One of the things Moss shows is that this average of expected inaccuracy is minimised when Pr is the linear average of Pr_{1} and Pr_{2}. And she offers good reasons to think this isn’t a quirk of the scoring rule we’re using. It doesn’t matter, that is, that we’re using squares of distance between Pr(X) and V(X); any ‘credence-eliciting’ scoring rule will plausibly have the same result.

But I was worried that this didn’t really address the Loewer concern directly. The point of that concern was that linear mixtures get the conditional probabilities wrong. So we might want instead to measure the accuracy of Pr’s **conditional** probability assignments. Here’s how I thought we’d go about that.

Consider the four values Pr(*p* | *q*), Pr(*p* | ¬*q*), Pr(*q* | *p*), Pr(*q* | ¬*p*). In any world *w*, two of the four ‘conditions’ in these conditional probabilities will be met. Let’s say they are *p* and ¬*q*. Then the **conditional** inaccuracy of Pr in that world will be (Pr(*q* | *p*) – V(*q*))^{2} + (Pr(*p* | ¬*q*) – V(p))^{2}. In other words, we apply the same formula as for the Brier score, but we use conditional rather than unconditional probabilities, and we just look at the conditions that are satisfied.

From then on, I thought, we could use Moss’s technique. We’ll look for the value of Pr that minimises the expected *conditional* inaccuracy, and call that the compromise, or aggregated, function. I guessed that this would be the function we got by taking the linear mixtures of the original conditional probabilities. That is, we would want to have Pr(*p* | *q*) = (Pr_{1}(*p* | *q*) + Pr_{2}(*p* | *q*))/2. I thought that, at least roughly, the same reasoning that implied that linear mixtures of unconditional probabilities minimised the average expected unconditional inaccuracy would mean that linear mixtures of conditional probabilities minimised the average expected conditional inaccuracy.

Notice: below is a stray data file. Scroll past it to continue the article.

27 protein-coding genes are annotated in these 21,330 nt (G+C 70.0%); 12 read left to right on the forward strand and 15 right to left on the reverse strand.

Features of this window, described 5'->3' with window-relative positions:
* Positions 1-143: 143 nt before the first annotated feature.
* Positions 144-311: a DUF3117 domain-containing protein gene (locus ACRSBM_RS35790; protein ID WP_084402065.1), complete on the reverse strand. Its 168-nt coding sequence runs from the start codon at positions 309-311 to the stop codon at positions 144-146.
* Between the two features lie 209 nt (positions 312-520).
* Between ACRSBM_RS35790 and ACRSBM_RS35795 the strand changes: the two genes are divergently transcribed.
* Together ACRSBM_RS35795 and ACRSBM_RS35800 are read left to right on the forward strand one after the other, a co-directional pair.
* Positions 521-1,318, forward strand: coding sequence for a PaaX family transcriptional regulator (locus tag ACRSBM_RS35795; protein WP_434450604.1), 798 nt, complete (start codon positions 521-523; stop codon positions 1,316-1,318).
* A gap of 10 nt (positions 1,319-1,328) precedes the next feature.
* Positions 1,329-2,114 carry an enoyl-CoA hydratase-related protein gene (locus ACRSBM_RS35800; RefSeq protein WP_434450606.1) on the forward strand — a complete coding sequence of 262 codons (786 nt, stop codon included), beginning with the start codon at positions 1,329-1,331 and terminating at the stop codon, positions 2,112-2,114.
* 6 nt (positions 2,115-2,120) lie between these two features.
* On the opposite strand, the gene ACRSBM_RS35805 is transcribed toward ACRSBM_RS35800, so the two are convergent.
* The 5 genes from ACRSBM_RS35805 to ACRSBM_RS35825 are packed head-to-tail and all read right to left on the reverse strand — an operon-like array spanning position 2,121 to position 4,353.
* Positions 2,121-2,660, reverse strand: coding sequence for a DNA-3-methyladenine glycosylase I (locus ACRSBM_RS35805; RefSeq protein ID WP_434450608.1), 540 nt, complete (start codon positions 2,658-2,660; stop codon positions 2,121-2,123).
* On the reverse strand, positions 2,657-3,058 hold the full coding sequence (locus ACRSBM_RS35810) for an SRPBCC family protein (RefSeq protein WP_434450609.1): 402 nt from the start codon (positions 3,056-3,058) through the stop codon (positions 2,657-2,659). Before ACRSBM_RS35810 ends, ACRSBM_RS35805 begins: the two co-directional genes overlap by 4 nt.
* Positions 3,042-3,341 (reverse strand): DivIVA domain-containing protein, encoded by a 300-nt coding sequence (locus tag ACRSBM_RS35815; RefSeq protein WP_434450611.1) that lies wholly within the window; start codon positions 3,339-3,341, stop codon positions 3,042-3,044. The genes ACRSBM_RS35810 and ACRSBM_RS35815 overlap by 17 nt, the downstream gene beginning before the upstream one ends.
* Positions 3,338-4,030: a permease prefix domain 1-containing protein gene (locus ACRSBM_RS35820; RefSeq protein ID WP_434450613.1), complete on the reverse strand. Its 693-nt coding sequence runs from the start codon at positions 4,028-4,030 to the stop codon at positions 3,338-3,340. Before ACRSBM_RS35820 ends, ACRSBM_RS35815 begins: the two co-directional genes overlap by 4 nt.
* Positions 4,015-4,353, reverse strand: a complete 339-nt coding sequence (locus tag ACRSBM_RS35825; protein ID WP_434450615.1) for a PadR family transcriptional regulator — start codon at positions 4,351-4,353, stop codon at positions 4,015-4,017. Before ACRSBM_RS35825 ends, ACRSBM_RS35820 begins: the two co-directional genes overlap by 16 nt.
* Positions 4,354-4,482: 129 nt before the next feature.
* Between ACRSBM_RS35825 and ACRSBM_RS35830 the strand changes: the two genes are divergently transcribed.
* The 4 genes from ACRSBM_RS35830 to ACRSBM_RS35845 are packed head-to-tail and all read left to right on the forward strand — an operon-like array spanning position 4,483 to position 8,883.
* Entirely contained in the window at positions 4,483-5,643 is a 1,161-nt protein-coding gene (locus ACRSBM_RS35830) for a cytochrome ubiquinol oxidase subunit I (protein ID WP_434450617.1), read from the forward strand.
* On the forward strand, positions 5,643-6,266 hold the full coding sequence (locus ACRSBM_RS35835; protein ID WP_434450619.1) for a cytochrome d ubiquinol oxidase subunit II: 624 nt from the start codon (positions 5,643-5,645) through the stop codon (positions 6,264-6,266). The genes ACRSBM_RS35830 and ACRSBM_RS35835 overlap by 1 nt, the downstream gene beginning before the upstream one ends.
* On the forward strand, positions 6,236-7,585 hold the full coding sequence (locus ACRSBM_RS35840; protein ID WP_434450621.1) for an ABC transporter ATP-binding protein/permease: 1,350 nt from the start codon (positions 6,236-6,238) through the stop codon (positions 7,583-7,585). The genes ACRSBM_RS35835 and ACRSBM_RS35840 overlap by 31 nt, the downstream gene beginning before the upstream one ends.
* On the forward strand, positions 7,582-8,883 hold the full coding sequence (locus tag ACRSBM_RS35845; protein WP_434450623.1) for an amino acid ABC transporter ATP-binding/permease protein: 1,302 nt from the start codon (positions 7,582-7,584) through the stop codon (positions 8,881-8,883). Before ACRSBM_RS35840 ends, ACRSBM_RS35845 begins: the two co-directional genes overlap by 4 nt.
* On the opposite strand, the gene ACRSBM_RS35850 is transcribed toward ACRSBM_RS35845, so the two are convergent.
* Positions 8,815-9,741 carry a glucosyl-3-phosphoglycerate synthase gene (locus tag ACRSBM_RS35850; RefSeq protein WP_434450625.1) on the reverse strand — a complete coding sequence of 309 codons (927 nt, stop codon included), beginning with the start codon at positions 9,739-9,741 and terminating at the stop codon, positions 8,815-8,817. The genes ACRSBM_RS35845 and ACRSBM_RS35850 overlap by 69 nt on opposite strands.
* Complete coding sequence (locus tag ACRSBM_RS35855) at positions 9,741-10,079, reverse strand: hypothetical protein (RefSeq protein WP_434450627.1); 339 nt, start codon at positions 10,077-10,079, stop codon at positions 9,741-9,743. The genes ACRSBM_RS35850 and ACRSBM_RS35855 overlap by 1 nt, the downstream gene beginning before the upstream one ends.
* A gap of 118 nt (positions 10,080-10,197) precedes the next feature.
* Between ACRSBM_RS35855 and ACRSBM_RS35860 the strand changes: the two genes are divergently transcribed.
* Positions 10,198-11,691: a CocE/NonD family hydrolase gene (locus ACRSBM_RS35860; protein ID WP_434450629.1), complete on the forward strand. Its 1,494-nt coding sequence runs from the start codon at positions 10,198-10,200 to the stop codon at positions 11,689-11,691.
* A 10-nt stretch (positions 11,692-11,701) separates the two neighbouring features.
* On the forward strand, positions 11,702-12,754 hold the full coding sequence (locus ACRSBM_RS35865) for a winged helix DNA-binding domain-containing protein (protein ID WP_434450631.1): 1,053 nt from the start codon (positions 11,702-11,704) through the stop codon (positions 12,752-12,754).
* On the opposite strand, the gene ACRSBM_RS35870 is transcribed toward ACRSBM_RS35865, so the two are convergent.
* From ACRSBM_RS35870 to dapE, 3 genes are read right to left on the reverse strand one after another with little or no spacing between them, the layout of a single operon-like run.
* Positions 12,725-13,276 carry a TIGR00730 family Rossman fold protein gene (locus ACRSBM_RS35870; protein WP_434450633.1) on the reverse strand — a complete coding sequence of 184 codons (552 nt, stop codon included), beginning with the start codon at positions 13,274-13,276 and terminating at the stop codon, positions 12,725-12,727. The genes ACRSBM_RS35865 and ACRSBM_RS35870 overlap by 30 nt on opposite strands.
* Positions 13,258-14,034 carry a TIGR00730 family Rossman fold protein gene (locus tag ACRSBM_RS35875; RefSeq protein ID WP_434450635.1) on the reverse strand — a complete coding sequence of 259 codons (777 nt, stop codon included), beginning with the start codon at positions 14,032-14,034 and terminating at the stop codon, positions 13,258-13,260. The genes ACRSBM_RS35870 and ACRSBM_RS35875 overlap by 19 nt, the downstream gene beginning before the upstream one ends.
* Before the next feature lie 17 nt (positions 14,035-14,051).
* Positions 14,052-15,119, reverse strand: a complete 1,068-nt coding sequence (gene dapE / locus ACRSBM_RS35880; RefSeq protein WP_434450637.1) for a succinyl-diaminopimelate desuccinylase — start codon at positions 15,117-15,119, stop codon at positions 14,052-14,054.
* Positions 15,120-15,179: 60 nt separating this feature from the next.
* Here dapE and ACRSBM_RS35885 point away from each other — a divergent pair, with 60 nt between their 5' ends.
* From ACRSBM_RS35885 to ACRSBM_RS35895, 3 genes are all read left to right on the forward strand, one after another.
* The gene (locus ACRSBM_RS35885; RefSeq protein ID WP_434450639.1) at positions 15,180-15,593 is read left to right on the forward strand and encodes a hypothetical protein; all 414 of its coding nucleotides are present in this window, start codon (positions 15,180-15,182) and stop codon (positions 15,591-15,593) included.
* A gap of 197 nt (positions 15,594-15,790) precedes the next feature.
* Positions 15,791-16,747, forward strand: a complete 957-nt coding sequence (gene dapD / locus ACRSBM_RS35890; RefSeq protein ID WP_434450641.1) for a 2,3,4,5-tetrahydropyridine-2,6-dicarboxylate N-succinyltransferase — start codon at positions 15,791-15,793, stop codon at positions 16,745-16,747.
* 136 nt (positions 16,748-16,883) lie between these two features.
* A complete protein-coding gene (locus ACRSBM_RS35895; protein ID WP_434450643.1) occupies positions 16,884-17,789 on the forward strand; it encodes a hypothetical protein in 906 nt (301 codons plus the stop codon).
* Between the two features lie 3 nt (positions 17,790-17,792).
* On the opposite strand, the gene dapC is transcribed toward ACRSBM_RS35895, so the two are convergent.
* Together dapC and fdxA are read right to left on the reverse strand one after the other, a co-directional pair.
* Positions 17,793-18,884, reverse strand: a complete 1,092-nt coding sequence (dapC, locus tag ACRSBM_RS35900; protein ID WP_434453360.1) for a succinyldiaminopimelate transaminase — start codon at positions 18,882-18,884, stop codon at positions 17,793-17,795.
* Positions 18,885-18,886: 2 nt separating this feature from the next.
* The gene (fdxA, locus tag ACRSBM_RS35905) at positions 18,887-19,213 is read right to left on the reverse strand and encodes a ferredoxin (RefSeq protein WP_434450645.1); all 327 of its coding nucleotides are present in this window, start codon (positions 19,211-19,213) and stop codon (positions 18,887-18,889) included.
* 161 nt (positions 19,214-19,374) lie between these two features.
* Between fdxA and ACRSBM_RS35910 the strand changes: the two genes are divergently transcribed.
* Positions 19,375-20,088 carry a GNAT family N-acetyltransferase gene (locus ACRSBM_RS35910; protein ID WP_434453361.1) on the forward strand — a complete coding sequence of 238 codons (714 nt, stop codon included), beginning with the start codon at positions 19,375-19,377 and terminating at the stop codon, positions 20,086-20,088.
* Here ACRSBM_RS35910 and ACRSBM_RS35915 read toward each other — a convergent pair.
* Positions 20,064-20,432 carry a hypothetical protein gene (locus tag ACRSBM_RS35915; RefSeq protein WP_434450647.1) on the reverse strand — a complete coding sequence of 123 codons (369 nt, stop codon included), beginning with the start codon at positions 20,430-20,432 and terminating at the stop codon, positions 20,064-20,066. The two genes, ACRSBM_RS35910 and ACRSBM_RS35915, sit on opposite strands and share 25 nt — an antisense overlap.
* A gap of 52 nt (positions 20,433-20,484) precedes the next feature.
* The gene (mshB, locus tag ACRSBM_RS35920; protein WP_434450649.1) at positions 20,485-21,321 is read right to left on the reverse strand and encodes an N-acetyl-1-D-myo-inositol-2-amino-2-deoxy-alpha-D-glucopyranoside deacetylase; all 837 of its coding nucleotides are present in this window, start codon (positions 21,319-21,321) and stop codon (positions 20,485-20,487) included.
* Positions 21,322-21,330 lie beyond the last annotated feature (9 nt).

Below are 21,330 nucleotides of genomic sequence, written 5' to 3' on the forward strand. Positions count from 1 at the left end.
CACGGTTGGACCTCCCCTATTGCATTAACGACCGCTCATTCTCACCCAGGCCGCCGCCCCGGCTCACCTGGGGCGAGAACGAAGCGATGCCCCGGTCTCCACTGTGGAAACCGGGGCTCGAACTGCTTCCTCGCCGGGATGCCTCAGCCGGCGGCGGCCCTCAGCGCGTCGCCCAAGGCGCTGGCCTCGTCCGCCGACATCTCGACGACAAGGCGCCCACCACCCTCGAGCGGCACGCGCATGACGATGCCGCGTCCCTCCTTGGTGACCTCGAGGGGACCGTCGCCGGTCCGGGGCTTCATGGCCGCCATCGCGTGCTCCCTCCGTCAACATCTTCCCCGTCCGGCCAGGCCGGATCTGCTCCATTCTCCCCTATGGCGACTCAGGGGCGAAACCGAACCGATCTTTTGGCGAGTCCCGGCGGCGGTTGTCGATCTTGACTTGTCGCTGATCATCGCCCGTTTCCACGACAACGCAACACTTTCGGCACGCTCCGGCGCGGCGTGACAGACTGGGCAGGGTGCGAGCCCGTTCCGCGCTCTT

I was wrong.

It turns out that, at least in the case where *p* and *q* are probabilistically independent according to both Pr_{1} and Pr_{2}, the function that does best according to this new rule is the same linear mixture as does best under the measures Moss looks at. This was extremely surprising to me. We start with a whole bunch of conditional probabilities. We need to aggregate them into a joint conditional probability distribution that satisfies various nice constraints. Notably, these are all constraints on the resultant *conditional* probabilities, and conditional probabilities are, at least relative to unconditional probabilities, fractions. Normally, one does not get nice results for ‘mixing’ fractions by simply averaging numerators and denominators. But that’s exactly what we do get here.

I don’t have a very good sense of *why* this result holds. I sort of do understand why Moss’s results hold, I think, though perhaps not well enough to explain! But just why this result obtains is a bit of a mystery to me. But it seems to hold. And I think it’s one more reason to think that the obvious answer to our original question is the right one; if you want to aggregate two probability functions, just average them.